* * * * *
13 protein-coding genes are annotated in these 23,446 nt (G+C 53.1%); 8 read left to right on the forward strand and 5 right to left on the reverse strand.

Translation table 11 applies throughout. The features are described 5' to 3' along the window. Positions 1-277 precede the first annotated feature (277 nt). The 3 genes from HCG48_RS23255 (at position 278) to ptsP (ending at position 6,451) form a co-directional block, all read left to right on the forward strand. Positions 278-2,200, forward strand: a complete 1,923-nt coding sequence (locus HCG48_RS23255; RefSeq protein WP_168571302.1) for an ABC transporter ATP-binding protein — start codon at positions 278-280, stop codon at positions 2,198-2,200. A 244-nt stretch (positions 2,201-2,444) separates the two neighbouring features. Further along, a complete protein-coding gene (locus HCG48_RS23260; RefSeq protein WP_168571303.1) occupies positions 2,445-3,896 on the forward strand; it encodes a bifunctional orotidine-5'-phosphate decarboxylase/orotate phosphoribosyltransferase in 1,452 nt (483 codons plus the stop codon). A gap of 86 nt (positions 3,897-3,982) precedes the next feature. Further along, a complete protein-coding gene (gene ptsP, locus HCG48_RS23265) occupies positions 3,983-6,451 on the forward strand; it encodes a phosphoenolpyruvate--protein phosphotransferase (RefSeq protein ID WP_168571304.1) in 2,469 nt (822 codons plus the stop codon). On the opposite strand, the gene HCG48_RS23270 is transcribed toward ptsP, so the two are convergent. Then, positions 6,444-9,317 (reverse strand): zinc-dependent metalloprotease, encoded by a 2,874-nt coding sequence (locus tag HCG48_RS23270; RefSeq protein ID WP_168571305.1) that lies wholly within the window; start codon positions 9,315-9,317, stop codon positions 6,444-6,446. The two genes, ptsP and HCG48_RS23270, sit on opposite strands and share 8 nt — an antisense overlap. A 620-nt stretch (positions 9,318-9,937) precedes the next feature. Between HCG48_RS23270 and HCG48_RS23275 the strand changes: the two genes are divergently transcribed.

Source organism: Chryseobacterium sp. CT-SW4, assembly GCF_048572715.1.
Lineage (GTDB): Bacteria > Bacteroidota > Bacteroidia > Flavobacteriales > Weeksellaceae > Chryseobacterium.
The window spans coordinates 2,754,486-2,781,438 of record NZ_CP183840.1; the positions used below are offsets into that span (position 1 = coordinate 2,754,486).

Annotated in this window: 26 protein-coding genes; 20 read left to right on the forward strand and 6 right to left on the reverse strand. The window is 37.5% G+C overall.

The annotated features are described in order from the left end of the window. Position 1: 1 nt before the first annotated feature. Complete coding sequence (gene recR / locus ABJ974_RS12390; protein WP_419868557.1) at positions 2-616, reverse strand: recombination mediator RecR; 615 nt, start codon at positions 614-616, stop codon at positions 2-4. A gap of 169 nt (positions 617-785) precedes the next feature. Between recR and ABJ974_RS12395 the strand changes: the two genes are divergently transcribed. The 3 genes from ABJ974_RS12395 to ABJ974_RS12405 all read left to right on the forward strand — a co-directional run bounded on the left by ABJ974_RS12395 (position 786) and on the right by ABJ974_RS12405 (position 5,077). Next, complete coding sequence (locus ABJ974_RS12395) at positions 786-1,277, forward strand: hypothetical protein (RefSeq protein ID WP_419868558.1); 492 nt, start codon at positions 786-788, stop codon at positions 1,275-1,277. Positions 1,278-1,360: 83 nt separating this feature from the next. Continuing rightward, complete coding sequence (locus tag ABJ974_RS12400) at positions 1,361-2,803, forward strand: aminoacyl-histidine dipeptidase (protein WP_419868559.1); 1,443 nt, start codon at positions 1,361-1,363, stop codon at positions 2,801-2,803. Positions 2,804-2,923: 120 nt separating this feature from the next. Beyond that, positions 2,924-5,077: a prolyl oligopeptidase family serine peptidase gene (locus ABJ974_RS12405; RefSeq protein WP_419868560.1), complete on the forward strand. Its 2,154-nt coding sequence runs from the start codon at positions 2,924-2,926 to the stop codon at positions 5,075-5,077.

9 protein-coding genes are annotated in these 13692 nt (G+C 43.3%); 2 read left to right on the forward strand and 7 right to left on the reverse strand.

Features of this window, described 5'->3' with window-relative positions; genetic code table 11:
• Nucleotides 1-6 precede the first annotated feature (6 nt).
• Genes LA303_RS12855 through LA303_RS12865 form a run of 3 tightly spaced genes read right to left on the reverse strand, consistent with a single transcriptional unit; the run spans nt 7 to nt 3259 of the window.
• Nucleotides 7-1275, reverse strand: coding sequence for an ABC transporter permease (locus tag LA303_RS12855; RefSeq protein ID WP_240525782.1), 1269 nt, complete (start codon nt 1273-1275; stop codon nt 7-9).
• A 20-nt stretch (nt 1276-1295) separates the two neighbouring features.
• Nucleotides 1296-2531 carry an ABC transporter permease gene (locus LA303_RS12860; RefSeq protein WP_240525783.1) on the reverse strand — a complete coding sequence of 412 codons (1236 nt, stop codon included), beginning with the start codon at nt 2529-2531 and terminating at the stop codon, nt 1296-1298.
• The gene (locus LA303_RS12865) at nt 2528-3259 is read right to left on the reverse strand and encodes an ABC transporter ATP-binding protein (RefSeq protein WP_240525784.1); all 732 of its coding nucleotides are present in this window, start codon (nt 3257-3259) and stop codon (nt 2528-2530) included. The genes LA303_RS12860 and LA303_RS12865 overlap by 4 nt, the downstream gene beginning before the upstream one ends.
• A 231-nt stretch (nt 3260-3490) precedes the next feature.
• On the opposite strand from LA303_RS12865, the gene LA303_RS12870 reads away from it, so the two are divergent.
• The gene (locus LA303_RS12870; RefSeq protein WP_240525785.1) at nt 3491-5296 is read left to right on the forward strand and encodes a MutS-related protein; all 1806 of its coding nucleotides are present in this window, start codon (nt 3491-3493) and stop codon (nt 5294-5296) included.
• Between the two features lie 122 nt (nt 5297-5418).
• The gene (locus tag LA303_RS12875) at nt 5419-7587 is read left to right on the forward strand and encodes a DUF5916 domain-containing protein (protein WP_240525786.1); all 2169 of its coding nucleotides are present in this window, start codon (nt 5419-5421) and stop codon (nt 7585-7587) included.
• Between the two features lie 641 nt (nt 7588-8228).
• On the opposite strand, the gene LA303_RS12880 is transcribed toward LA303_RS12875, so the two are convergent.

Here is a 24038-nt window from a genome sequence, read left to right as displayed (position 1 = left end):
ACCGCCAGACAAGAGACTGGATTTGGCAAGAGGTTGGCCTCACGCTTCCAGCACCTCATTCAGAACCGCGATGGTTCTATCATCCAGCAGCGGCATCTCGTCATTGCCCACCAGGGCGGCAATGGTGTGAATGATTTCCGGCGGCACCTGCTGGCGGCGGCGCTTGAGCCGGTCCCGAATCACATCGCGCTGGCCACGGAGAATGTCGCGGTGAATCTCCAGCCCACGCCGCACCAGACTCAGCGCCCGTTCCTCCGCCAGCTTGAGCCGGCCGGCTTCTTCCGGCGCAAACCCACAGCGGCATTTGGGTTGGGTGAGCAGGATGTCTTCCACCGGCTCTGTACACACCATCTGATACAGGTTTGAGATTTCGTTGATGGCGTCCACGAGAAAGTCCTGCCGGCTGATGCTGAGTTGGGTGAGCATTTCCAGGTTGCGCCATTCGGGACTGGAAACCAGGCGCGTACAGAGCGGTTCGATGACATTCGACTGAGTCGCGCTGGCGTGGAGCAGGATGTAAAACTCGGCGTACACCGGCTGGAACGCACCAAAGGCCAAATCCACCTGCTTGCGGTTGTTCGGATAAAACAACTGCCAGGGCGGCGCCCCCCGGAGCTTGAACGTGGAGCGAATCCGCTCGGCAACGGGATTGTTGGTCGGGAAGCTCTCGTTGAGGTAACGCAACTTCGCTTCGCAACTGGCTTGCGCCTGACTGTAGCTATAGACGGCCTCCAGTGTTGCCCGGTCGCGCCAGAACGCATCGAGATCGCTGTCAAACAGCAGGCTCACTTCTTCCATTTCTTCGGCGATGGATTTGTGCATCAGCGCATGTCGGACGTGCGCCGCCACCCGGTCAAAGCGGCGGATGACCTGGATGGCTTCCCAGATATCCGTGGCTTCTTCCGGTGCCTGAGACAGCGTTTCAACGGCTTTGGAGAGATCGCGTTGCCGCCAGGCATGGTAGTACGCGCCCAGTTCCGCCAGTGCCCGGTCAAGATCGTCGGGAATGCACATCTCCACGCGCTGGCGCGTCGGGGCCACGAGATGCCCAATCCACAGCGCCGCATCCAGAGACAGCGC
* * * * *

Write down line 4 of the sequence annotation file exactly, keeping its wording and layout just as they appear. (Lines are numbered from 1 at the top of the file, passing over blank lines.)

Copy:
Lineage (GTDB): Bacteria > Bacteroidota > Bacteroidia > Flavobacteriales > Weeksellaceae > Chryseobacterium.